Nagoya University

Research News

Khufu's Great Pyramid’s Hidden Void Revealed
Using Cosmic Rays Scanning Techniques

Research group of Designated Assistant Professor Kunihiro Morishima and other researchers from Elementary Particle Measurements Section of Advanced Measurement Technology Center (AMTC) has succeeded in seeing through the Egypt’s largest pyramid of Khufu and has found a hidden Void in there by observing cosmic ray muons with nuclear emulsion.

The study is being conducted in the international joint study (participated by Japan, Egypt, France and Canada) called the ScanPyramids program, hosted by the Egyptian Ministry of Antiquities, Faculty of Engineering, Cairo University, and HIP Institute (Heritage, Innovation and Preservation Institute). Japan research group consists of Nagoya University and KEK (the inter-University Research Institute Corporations, High Energy Accelerator Research Corporation).

For more info (in Japanese)

http://www.nagoya-u.ac.jp/about-nu/public-relations/researchinfo/upload_images/20161017_imass.pdf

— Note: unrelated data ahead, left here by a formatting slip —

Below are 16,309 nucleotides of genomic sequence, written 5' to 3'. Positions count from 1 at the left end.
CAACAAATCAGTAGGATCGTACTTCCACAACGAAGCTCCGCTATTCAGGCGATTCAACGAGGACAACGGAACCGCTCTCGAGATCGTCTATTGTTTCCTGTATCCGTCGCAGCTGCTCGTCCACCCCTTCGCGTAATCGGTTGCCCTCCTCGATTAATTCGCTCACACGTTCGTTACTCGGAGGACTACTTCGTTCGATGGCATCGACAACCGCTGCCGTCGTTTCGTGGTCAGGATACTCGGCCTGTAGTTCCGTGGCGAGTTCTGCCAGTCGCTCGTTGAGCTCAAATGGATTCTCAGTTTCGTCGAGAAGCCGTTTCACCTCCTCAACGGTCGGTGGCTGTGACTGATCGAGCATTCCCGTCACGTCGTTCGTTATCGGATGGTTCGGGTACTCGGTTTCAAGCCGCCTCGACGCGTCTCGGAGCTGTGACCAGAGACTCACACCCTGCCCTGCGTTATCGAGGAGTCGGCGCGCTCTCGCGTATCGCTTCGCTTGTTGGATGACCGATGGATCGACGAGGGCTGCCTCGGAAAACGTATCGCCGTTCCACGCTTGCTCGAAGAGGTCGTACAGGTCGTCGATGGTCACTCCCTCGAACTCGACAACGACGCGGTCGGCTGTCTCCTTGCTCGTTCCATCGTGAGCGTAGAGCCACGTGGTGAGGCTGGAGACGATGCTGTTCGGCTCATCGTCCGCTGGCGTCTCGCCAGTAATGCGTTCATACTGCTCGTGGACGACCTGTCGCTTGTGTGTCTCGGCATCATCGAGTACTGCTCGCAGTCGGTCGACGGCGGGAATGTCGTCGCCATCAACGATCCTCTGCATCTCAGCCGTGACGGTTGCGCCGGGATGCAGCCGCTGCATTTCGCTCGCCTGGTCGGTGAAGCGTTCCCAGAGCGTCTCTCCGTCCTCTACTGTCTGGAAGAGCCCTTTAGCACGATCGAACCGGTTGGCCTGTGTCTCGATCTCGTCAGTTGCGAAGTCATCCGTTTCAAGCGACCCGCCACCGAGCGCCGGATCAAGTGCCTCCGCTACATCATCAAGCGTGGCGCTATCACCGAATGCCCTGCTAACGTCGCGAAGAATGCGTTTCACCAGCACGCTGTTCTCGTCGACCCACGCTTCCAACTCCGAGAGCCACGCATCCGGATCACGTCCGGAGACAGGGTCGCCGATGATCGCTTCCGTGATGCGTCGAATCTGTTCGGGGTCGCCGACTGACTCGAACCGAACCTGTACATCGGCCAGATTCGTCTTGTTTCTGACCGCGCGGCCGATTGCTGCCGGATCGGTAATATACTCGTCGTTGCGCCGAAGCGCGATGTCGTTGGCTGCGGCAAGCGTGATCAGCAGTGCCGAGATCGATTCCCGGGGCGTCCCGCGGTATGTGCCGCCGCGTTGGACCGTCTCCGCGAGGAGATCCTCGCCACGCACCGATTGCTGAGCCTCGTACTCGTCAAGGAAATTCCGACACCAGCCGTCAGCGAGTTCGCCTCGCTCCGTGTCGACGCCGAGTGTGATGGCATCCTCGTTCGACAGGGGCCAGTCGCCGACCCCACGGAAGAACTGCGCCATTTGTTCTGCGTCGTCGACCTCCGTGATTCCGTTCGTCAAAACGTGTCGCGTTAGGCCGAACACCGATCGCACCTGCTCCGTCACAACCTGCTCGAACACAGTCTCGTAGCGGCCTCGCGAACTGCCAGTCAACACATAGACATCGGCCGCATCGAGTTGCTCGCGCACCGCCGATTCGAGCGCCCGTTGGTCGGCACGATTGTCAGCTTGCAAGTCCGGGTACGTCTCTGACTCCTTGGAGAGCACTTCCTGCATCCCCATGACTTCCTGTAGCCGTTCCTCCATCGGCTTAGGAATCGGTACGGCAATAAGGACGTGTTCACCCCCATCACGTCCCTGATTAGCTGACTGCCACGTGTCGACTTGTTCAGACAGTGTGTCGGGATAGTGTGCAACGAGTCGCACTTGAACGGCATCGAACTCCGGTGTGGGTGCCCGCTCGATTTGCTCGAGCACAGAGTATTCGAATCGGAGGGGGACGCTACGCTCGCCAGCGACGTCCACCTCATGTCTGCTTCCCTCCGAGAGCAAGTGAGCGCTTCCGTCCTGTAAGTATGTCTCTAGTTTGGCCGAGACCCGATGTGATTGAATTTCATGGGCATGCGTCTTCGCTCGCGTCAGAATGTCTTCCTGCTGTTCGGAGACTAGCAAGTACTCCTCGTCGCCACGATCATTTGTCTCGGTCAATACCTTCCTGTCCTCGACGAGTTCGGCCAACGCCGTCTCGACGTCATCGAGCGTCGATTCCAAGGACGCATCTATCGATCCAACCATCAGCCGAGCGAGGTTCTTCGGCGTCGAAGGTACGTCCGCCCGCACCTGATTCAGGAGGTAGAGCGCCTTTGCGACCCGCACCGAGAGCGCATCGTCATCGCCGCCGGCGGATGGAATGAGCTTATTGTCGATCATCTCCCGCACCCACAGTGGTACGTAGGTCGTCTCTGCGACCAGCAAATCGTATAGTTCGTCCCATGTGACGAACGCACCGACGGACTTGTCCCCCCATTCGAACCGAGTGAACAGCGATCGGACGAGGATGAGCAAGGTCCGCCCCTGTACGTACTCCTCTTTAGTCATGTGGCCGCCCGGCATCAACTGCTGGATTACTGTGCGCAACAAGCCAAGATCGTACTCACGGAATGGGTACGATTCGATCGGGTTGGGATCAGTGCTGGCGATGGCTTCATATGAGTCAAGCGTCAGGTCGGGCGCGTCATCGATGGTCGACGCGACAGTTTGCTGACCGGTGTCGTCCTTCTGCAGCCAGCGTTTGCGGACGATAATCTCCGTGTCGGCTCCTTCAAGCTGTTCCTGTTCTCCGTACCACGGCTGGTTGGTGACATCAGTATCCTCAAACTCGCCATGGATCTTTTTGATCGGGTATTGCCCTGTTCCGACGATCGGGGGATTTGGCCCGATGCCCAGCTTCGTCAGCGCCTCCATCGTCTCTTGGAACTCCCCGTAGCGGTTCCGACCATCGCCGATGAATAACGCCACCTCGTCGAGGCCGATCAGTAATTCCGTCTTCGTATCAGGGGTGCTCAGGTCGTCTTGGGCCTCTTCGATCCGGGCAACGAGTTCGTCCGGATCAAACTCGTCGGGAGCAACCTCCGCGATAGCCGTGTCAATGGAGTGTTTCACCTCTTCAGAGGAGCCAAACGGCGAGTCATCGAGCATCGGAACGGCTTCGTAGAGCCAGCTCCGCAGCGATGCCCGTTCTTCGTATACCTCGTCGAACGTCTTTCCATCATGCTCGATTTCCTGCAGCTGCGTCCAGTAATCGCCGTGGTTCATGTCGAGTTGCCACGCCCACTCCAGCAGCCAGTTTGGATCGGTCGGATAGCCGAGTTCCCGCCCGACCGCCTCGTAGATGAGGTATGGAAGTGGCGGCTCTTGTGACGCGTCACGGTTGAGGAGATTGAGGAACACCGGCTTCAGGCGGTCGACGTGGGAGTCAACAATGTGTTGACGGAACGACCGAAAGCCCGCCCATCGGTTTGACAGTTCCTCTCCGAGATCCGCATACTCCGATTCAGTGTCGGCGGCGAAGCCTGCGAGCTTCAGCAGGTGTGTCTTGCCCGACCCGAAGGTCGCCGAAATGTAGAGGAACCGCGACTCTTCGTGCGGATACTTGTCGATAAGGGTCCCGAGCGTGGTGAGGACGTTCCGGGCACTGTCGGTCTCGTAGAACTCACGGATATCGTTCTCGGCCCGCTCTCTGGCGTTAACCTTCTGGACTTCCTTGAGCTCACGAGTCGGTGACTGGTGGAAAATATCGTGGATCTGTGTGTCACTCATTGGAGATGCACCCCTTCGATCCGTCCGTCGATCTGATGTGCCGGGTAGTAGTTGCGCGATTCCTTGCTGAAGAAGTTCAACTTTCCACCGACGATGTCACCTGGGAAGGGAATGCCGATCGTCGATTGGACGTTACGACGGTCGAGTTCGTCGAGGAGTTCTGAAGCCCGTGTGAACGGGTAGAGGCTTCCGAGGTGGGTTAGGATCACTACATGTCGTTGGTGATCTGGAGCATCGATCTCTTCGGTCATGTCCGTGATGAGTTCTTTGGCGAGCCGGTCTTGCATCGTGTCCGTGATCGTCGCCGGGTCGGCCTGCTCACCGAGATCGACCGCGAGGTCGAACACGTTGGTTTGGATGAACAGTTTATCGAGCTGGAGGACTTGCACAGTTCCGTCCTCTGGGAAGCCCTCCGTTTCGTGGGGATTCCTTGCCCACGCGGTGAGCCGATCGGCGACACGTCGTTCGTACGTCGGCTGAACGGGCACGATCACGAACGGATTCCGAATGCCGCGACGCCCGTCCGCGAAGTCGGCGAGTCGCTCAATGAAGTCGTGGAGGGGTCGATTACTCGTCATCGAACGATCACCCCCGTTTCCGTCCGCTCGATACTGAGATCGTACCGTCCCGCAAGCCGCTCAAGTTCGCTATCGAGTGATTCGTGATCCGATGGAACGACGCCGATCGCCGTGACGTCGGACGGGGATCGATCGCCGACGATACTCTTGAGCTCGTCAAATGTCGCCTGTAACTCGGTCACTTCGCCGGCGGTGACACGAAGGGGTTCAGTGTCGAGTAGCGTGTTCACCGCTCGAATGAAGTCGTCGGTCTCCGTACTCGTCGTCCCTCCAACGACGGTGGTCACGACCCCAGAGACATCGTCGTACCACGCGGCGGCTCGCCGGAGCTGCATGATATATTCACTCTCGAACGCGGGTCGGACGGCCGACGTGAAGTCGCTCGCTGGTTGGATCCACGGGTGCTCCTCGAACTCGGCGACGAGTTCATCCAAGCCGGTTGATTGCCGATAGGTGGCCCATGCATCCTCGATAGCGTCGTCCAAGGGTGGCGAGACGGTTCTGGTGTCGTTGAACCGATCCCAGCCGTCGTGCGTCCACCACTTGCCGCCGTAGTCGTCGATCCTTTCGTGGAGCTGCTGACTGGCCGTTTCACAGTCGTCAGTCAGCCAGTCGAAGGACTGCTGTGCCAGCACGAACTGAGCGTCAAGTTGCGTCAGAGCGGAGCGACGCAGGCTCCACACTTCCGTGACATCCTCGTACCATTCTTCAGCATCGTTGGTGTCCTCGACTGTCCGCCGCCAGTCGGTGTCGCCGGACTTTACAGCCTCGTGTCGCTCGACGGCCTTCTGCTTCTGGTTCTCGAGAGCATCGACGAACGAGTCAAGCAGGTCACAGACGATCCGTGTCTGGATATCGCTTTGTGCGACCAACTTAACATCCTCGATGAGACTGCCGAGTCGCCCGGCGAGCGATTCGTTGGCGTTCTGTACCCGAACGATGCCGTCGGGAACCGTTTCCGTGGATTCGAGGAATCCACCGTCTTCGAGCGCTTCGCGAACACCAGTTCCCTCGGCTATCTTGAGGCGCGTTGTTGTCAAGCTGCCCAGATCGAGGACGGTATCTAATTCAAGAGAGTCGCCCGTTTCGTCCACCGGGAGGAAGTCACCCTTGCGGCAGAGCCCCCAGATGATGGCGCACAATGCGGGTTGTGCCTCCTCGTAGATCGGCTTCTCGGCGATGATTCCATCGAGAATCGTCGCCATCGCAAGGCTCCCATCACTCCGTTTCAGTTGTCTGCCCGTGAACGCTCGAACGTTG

More details (English) by the #ScanPyramid's press release.

http://www.hip.institute/press/HIP_INSTITUTE_CP9_EN.pdf

Image 1King Khufu Pyramid (A view from the north)

Image 2Internal view of the King Khufu Pyramid and the location where the muon sensitive plates (detectors) were set for the analysis at this time.
Observing the scope (±45 degrees from the zenith direction) shown in yellow shade.

Image 3Nagoya University emulsion film setup in the descending corridor

Image 4Nagoya University Muon sensitive plates in descending corridor that have been analyzed

Image 5Comparison of muography simulation and results for descending corridor